As painful as this may sound for my fellow cadres, this country’s political leadership doesn’t really grasps the idea of sustainable development. What’s more weird is that we are also beginning to accept it as a perfect norm. Reality is; our leaders are not obsessed with delivering excellent initiatives that bring about real empowerment for the youth. Youth development has been reduced to some one-hit-wonders. I truly fear for the lives of my fellow young people as we gradually move towards the local municipal elections.
Over the years of being in the youth development space, there are couple of personal and corporate lessons I have harnessed which I will always cherish. However there are also some challenges I have encountered with the system of development in the country which I believe that this short thought piece will highlight only a single aspect of the bigger problem.
One big monster slowing down and crippling youth development SA is “a lack of political.” Holy Scriptures advises us that “where there is a will, there is a way.” I think one perfect example to show that our leaders lack a political will to address matters of national importance is with the #FeesMustFall movement. The movement was literally silenced and has become a subject of the past. There’s really no hope for us to look forward to free education in our lifetime. There’s this new culture within our leaders of becoming defensive in their response to real challenges facing young people. This you can see it in parliament when they respond to even simple questions. Honestly? I feel hopeless to carry out any social cause.
Having been to many offices seeking support from government, I believe that it is safe for me to say that the only problem slowing down youth development in the country is the lack political will. One can spend six months meeting local, provincial and national officials seeking assistance and still be left helpless.
In a country where more than 60% of the population is youth, you would really think that the main focus of government initiatives would be to enhance lives of millions of young people. One would think that the biggest focus of government’s programmes are aimed at addressing many challenges young people face.
With over 54 million South Africans, 18.5% who are between the ages 10-19; and 24 per cent are aged 15-24, we know that indeed South Africa’s population is largely made up of young people. It is just unfortunate that some of the current policies and programmes are far from addressing socio-economic development of the youth. They seem to be youth-focused, but the reality is that they are worlds apart from the youth development agenda.
The problem with the current political leadership in South Africa is their obsession with “one hit wonders”. Their minds are geared towards events which tend to push certain political agendas instead of crafting sustainable programmes. They would rather spend millions in a single event than financing a well-thought feasible programme that will create sustainable opportunities and address the three major challenges many South Africans face (poverty, unemployment and inequality). It is improper to sit in conferences, indabas and endless summits each week discussing stuff we will never implement.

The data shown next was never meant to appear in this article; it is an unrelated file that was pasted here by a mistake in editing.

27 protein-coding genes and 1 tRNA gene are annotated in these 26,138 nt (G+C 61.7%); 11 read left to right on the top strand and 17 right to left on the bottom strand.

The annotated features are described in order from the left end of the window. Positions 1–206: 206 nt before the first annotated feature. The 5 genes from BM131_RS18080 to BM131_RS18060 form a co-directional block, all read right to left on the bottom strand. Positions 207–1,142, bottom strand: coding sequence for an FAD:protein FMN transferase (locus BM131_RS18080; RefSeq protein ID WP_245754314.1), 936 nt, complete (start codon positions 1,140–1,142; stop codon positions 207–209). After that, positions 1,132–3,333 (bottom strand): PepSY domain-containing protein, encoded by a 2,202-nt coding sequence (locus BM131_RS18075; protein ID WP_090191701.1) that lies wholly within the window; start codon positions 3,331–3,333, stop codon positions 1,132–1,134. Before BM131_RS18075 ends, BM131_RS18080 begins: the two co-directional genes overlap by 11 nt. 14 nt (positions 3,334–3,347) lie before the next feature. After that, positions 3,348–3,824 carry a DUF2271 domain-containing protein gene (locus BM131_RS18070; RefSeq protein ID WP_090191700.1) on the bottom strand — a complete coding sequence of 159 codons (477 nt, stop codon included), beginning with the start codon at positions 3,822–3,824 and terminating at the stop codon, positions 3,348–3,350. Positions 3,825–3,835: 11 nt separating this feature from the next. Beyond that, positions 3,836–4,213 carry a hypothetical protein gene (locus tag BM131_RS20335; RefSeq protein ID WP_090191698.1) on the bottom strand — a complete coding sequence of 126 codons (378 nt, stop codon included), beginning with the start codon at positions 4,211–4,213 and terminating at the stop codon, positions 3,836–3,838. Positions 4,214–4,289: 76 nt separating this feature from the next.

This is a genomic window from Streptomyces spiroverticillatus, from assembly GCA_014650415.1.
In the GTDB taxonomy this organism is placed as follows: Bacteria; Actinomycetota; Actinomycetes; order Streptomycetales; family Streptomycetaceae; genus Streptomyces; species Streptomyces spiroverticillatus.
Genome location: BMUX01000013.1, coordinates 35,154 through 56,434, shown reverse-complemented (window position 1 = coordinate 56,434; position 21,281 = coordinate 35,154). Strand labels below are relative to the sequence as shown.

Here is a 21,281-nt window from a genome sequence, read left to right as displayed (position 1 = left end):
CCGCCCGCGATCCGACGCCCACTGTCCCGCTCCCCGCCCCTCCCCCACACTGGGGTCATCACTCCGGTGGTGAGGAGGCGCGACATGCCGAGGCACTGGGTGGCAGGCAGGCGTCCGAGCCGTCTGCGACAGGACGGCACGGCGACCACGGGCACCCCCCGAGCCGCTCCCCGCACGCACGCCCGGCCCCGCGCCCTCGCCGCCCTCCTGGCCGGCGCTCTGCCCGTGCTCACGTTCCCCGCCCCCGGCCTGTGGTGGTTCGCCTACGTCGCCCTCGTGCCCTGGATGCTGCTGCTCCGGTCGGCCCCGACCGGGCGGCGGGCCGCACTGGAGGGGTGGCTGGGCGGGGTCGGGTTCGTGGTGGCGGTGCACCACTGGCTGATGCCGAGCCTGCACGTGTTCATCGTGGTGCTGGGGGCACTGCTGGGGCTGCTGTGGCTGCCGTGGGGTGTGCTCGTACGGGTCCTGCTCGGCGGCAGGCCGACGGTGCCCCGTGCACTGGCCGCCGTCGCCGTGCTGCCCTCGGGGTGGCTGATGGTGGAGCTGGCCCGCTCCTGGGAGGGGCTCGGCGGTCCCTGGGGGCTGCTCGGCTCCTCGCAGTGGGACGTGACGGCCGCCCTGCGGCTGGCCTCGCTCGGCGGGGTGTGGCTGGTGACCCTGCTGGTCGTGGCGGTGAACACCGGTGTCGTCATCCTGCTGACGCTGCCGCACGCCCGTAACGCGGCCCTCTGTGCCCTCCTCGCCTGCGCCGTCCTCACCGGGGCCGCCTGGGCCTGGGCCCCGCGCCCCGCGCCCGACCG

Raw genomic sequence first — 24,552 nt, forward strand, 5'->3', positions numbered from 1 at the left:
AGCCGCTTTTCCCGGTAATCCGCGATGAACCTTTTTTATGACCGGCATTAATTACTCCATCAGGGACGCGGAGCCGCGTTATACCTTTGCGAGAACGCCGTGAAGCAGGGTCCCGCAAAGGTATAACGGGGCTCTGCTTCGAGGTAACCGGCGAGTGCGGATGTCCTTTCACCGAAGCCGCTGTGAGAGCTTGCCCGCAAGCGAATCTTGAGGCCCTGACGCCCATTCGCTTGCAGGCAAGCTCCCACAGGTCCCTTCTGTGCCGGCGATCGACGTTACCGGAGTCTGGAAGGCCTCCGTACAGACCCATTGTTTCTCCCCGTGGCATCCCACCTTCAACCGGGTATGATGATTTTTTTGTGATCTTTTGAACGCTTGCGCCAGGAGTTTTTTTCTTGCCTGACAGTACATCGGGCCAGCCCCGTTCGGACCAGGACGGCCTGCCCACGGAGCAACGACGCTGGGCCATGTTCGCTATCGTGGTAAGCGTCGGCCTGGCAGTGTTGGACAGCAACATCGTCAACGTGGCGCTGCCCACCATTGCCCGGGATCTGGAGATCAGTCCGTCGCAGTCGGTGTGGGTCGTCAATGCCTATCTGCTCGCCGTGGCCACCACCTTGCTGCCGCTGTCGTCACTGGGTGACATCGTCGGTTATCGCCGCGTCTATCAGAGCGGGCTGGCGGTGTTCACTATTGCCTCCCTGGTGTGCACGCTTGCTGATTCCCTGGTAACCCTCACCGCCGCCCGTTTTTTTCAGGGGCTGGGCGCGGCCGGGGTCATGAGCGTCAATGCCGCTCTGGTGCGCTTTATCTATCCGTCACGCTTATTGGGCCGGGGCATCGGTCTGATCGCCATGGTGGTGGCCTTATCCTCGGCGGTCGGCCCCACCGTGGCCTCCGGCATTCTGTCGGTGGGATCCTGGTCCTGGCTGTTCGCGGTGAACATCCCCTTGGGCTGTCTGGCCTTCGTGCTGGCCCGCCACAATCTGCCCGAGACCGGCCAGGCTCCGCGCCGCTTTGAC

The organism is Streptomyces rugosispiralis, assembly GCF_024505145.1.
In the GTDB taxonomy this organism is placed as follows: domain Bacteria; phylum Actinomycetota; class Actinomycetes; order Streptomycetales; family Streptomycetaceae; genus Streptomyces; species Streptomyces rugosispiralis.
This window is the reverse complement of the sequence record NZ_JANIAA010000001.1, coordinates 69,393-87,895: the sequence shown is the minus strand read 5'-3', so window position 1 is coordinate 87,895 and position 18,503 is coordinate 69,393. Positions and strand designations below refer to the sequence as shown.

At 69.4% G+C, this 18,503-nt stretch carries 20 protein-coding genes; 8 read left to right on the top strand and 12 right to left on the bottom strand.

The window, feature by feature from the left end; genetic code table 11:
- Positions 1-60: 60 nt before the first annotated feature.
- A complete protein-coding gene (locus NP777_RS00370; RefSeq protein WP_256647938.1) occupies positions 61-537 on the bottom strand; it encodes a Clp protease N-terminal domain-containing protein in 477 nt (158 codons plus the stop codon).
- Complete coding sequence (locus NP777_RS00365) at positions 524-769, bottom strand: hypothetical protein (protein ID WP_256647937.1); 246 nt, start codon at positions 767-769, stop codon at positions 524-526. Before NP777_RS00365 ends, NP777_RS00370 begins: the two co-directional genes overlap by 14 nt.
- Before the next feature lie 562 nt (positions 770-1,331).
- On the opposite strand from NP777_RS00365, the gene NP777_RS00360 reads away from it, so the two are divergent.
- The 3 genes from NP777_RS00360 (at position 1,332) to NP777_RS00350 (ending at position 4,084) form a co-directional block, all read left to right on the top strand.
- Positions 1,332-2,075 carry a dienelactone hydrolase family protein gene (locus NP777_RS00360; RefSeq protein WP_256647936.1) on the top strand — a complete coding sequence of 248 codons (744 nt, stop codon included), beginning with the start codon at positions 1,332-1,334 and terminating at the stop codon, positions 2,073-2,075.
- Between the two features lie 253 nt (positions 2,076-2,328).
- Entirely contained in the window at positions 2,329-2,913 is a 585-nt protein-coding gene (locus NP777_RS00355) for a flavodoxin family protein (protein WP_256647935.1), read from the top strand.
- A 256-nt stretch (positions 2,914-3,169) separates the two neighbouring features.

One famous line from these leaders “this is a good programme, however we don’t have a budget for that. We are trying to cut costs in our department. Please try us in our next financial year…” has left many development practitioners helpless. Sadly, our leaders will always have a budget to finance an event that will be used to rally around and make them seem to be doing something on the ground, especially when media is there to cover the “the good stories to tell.”
This bad habit of only carrying out youth events in the month of June creates wrong perceptions in society that youth development is only about having a youth-focused event on the 16th of June. Such tendencies needs to be uprooted in our leadership and dealt with. A commemoration of an event can never equate to advocacy of sustainable youth development in a country.
Youth development should never be mistaken for a one-night-stand or a bubble gum you chew and throw away once it loses its flavour. It will not take one occasion to develop 60% of the population of this country. Government needs to look into supporting some innovative and sustainable youth development programmes that will impact millions of young people in a positive manner.
This country doesn’t only need new ideas, but it also needs a political will from those who hold strategic positions in government to support youth development practitioners in all their efforts to ease up their work-load.